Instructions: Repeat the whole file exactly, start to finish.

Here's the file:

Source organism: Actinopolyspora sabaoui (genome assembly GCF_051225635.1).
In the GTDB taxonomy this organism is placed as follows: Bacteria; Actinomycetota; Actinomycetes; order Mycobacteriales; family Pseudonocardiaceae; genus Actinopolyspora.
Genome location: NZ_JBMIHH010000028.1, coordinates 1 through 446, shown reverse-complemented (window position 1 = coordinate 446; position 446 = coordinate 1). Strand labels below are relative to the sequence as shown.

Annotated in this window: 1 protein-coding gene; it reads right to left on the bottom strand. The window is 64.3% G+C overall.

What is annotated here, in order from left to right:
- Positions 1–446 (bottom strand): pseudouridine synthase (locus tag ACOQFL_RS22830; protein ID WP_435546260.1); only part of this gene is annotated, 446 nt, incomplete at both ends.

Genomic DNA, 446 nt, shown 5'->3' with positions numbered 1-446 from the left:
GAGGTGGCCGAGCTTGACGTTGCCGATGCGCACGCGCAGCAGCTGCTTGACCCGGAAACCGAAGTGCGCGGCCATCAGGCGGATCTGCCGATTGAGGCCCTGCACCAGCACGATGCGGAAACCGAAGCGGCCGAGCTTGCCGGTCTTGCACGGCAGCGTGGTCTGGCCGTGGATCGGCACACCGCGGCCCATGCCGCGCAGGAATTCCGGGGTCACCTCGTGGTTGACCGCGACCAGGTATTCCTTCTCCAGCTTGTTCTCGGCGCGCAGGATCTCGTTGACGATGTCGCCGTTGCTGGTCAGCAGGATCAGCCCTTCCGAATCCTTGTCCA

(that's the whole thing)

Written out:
Source organism: Actinopolyspora sabaoui (genome assembly GCF_051225635.1).
In the GTDB taxonomy this organism is placed as follows: Bacteria; Actinomycetota; Actinomycetes; order Mycobacteriales; family Pseudonocardiaceae; genus Actinopolyspora.
Genome location: NZ_JBMIHH010000028.1, coordinates 1 through 446, shown reverse-complemented (window position 1 = coordinate 446; position 446 = coordinate 1). Strand labels below are relative to the sequence as shown.

Annotated in this window: 1 protein-coding gene; it reads right to left on the bottom strand. The window is 64.3% G+C overall.

What is annotated here, in order from left to right:
- Positions 1–446 (bottom strand): pseudouridine synthase (locus tag ACOQFL_RS22830; protein ID WP_435546260.1); only part of this gene is annotated, 446 nt, incomplete at both ends.

Genomic DNA, 446 nt, shown 5'->3' with positions numbered 1-446 from the left:
GAGGTGGCCGAGCTTGACGTTGCCGATGCGCACGCGCAGCAGCTGCTTGACCCGGAAACCGAAGTGCGCGGCCATCAGGCGGATCTGCCGATTGAGGCCCTGCACCAGCACGATGCGGAAACCGAAGCGGCCGAGCTTGCCGGTCTTGCACGGCAGCGTGGTCTGGCCGTGGATCGGCACACCGCGGCCCATGCCGCGCAGGAATTCCGGGGTCACCTCGTGGTTGACCGCGACCAGGTATTCCTTCTCCAGCTTGTTCTCGGCGCGCAGGATCTCGTTGACGATGTCGCCGTTGCTGGTCAGCAGGATCAGCCCTTCCGAATCCTTGTCCA